The Daily Gamecock

"Game of Thrones" rushing into conclusion

One of the most popular television shows today is coming to an end. There’s only nine episodes left of “Game of Thrones” until it’s all over for Westeros (at least on screen). But until that fateful day, the new season of “GoT” has all its fans freaking out over the epic battles, brutal revelations and especially all our favorite characters meeting for the first time ever or in a long time.

This season is different from every other season that took place before it. No longer are show creators David Benioff and D.B. Weiss strictly going off from the material of George R.R. Martin’s magnum opus; they are leading even fans who have read all of “A Song of Ice and Fire” into uncharted territory.

Season seven begins by taking what has been percolating for the whole series and just lets it explode. Dany is finally on her way to Westeros with her army, ships, advisors and of course three freaking dragons! But this isn’t the Westeros she dreamt of conquering when she reaches the shore. Now, The Mad Queen Cersei is Lordess of the Seven Kingdoms, and Dany has to face her fiercest enemy yet – but she’s not alone. Up North in Winterfell lives the new King in the North, Jon Snow. However, he’s not interested in the Iron Throne, or even his own throne for that matter. All he cares about is saving everyone from the approaching Army of the Dead and the Night King. Also, winter is here.

Suffice to say, “GoT” is getting real, with the major storylines getting all the attention. This is good for narrative and fan service. Having characters meet and interact in expected and unexpected ways is the best part of the season so far, even more than a dragon lighting up a whole army. However, this new narrative flow can make “GoT” feel clunky and rushed. The show used to benefit from the subtlety in the storyline and the details that flew over your head on a first time viewing. Now, because of the amount of story left to fill and the few hours left to serve it up, the subtlety is brushed aside for a more straightforward dynamic.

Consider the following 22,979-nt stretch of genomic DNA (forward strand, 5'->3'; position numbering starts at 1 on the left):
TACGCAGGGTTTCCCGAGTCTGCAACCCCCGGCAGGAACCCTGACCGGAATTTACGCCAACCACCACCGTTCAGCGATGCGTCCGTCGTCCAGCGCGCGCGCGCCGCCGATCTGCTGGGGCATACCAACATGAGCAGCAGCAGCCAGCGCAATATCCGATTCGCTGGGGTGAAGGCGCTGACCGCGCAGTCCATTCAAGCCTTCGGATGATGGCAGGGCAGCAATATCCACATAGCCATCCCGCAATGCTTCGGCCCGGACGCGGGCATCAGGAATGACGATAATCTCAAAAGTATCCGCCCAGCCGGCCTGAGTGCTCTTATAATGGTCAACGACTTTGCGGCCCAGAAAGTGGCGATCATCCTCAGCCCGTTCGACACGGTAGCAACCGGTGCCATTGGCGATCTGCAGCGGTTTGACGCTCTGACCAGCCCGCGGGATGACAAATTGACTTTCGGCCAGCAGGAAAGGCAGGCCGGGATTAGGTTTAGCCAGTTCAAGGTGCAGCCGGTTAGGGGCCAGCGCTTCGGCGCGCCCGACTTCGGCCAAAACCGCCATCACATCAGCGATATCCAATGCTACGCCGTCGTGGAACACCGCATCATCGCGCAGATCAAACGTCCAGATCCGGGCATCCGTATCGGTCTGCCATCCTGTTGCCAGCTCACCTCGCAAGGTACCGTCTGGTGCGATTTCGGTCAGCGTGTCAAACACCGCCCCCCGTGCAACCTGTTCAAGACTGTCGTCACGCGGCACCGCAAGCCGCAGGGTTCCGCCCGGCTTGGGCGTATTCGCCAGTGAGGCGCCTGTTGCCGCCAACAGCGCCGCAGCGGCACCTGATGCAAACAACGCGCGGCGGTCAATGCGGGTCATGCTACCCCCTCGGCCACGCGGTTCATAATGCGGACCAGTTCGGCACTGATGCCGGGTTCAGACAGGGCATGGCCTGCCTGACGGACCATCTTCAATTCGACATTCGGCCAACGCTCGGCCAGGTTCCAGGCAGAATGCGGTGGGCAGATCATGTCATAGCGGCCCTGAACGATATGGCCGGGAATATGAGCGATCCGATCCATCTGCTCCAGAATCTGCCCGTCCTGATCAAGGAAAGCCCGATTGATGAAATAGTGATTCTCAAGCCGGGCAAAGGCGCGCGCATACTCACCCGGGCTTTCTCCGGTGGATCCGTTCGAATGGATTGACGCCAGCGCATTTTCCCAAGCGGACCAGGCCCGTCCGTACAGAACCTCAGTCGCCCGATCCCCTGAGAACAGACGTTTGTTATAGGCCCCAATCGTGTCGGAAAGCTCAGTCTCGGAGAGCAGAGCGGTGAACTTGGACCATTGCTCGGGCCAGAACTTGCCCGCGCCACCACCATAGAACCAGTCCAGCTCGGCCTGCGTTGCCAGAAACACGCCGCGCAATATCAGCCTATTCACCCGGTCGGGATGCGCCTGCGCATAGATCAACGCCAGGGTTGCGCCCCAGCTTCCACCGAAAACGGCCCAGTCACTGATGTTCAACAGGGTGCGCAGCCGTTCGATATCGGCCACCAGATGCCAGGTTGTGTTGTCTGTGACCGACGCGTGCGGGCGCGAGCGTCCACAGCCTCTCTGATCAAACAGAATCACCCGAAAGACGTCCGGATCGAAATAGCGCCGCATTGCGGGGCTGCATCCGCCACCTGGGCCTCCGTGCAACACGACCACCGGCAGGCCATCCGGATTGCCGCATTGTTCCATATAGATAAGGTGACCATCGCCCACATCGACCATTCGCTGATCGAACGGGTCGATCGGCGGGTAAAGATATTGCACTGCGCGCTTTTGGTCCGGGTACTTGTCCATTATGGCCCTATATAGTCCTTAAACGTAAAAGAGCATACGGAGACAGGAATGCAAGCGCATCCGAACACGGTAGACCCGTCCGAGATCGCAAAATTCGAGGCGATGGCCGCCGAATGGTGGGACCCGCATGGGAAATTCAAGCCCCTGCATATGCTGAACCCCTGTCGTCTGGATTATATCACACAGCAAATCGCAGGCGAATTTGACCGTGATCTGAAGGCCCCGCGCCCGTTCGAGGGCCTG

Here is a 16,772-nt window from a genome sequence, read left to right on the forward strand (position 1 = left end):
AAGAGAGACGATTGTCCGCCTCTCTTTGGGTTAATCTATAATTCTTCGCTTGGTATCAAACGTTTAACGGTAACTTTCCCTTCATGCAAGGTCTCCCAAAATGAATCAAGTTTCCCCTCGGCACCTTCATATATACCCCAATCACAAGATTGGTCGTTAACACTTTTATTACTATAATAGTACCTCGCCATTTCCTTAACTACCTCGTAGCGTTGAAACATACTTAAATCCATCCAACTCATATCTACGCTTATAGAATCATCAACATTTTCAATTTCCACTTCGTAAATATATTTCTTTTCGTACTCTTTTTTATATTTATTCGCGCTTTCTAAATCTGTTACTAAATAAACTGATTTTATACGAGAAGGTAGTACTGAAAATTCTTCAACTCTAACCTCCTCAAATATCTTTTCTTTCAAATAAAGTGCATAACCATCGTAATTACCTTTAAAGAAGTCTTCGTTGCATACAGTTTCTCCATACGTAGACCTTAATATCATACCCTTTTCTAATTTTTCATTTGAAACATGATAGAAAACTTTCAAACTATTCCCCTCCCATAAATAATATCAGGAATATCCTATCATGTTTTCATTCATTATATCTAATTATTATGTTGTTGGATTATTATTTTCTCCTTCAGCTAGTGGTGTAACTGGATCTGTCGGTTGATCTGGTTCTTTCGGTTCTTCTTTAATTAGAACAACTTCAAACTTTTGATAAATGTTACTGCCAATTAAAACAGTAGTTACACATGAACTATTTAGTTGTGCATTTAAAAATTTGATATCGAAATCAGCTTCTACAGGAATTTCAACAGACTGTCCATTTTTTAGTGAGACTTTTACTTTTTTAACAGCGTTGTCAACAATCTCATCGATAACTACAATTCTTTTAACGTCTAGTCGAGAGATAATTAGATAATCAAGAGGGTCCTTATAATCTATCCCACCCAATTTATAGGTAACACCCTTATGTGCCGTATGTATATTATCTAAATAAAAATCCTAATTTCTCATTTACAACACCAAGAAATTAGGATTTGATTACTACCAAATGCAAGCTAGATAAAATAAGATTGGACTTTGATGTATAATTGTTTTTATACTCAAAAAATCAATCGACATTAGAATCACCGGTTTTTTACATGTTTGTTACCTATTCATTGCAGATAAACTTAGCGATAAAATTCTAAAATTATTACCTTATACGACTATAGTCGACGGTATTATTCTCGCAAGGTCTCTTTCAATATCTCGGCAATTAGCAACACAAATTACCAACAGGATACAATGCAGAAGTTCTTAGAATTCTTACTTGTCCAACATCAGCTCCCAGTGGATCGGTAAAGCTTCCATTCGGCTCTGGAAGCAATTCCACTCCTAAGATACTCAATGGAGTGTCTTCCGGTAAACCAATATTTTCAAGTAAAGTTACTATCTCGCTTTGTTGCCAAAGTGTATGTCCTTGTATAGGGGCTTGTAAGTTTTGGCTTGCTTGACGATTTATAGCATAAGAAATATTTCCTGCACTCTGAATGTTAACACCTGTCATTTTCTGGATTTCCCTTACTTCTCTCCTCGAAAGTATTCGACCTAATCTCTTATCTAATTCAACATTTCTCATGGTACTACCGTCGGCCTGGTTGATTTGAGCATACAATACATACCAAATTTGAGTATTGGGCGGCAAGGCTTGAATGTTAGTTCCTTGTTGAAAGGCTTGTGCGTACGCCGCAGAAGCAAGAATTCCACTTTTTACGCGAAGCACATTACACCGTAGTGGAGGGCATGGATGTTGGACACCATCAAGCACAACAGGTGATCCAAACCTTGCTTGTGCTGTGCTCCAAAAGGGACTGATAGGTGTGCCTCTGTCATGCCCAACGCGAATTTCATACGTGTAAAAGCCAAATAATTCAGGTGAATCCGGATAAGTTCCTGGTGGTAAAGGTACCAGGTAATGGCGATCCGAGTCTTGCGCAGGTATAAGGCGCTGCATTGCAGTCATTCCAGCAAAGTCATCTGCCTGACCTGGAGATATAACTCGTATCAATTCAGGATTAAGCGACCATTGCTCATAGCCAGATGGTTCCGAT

Seeing “GoT” operate in a blunt manner is definitely interesting to watch, but some of the best aspects of the show are now gone. It almost feels like a reboot airing years after the season six finale.

In a perfect universe, maybe Martin could write his books faster so the show creators can slow down to adapt the dense source material better. Unfortunately, television doesn’t work as well as Drogon on the battlefield. Now, these minor hiccups haven’t stopped the new season of “GoT” from being some of the most exciting television of the year. The acting and production elements are amplified for the new settings and interactions. And it’s nice to see the story come to a cinematic conclusion until we get Martin’s written version of it. 

“GoT” has been responsible for many viewers' joy and pain over the years. Ironically, now that the show is delving into some major fan service, we poke holes at it. Like the wise Littlefinger once said: “It doesn’t matter what we want; once we get it, we want something else.”


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